Australian Teacher Combines Science With ASMR

ASMR lovers can learn a little too.
Jessica Miley

This Australian science teacher is determined to make science fun and he isn’t afraid to jump on a trend to do it. Jacob Strickling has taken his ‘tiny science’ videos one step further creating an educational science experiment, not only with teeny tiny equipment but described using an ASMR whisper.

In the experiment he shows what happens when calcium carbide reacts with water. If you didn’t know, it produces the highly flammable acetylene gas which Strickling then ignites with a match to create a satisfying explosion.

The sizzling water calcium carbide combination must be ‘music’ to ASMR loves ears. He repeats the experiment with a conical flask that is stopped with a cork and a straw. The channeled gas is then lit creating a soft fluffy burning sound which the fanaical science teacher enhanced by blowing on.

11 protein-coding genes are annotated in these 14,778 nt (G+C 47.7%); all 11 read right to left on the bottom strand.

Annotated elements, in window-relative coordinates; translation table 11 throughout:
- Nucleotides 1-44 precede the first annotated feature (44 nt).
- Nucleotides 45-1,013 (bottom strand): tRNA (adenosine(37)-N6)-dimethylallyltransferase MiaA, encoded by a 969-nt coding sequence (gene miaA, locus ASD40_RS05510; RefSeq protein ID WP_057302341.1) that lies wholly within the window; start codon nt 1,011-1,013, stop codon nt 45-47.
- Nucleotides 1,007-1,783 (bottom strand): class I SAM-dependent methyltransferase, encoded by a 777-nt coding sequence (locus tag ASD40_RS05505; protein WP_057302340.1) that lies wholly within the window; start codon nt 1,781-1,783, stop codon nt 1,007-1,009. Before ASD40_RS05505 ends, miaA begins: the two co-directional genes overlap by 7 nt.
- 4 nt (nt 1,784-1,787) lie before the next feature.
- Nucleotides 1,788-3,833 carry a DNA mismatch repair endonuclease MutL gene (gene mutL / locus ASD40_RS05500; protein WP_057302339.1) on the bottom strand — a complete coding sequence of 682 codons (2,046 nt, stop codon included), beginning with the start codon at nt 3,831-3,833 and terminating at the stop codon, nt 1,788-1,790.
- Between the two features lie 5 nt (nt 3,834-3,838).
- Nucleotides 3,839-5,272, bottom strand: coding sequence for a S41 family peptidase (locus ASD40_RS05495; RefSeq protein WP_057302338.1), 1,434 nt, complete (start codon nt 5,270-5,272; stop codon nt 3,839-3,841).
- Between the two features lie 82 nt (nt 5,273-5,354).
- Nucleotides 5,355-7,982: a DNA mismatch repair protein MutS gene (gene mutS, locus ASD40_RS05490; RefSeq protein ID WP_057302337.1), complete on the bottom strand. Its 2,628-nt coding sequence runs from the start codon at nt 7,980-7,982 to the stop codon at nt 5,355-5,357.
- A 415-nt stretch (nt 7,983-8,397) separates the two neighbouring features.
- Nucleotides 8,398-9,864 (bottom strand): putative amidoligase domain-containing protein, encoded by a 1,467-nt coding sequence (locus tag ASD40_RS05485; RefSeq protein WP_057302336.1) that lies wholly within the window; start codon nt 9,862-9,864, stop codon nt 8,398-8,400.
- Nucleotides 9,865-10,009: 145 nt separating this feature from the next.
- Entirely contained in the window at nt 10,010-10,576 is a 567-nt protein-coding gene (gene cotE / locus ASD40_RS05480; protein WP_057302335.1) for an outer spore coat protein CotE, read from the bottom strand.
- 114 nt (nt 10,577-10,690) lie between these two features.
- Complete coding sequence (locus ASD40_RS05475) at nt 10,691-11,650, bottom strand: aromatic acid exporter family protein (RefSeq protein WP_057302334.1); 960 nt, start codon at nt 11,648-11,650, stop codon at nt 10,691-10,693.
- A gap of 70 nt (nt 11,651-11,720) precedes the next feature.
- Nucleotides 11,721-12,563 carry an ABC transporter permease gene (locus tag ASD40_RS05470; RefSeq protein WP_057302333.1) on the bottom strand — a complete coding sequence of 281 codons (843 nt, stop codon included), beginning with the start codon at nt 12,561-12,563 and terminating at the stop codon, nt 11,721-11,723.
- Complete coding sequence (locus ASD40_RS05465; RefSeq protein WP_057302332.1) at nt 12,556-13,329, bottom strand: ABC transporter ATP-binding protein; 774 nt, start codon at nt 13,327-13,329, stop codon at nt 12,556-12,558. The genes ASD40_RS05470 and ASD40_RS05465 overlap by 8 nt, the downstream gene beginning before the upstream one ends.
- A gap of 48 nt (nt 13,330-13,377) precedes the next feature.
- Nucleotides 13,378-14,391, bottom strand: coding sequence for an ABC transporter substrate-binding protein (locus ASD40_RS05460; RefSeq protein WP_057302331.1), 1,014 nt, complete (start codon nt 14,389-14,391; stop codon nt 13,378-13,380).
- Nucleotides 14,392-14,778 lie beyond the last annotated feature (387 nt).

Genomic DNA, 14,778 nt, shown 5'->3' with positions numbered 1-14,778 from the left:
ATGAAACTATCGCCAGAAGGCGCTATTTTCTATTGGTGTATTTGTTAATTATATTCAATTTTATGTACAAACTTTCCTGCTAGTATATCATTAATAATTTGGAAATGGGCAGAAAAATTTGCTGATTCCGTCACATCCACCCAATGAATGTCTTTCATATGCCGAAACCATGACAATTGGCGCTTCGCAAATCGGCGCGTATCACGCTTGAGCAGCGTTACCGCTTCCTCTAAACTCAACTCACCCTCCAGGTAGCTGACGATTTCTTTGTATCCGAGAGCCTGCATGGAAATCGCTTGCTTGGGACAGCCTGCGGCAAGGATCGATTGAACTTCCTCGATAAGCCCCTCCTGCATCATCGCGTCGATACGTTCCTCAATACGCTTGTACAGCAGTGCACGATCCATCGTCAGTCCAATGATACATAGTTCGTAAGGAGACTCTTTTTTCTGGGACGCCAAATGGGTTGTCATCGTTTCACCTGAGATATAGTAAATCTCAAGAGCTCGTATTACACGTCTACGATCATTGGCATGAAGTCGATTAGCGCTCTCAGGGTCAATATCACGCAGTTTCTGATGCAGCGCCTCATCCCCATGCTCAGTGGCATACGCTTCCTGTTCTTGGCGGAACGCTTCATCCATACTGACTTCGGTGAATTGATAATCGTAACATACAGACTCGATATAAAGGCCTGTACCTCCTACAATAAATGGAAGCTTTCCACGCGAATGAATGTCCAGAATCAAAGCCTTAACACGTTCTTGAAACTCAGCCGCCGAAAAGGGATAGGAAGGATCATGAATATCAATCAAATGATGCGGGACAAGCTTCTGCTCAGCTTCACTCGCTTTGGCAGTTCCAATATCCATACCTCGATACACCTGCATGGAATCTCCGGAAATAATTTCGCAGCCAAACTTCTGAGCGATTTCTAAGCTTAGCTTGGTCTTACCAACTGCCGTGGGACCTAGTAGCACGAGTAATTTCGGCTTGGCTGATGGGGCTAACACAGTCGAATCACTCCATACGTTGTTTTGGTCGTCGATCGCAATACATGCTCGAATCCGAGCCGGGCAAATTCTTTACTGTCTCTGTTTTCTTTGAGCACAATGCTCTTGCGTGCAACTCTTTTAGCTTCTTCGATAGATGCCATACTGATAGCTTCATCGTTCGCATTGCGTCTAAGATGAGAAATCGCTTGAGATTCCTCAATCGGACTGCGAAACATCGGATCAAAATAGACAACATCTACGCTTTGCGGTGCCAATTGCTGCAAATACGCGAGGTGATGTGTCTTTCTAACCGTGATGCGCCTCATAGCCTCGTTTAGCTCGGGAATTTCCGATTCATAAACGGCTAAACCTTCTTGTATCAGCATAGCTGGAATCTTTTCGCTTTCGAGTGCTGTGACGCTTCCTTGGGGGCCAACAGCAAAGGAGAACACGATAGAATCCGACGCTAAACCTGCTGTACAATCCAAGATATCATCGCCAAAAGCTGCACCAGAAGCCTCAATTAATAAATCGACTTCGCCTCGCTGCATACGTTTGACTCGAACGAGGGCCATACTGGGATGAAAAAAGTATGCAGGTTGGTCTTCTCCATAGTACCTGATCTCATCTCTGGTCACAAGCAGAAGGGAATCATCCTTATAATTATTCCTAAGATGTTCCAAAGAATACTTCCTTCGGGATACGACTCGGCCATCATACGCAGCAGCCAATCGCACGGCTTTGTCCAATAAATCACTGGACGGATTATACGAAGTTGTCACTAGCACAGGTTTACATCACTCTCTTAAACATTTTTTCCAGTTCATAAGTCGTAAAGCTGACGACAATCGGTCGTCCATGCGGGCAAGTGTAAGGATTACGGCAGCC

ASMR or Autonomous Sensory Meridian Response (ASMR) is when people experience ‘low grade euphoria’ triggered by specific aural or visual stimuli. Often this is low volume, whispering sounds.

If you loved the video, but aren’t a huge fan on extended amount of whispering Strickling has his own YouTube channel called ‘Make Science Fun’. The videos here explain science in many ways. One playlist shows you how to use basic existing tools and technology to soup up your tools to make them faster, better and basically more dangerous.

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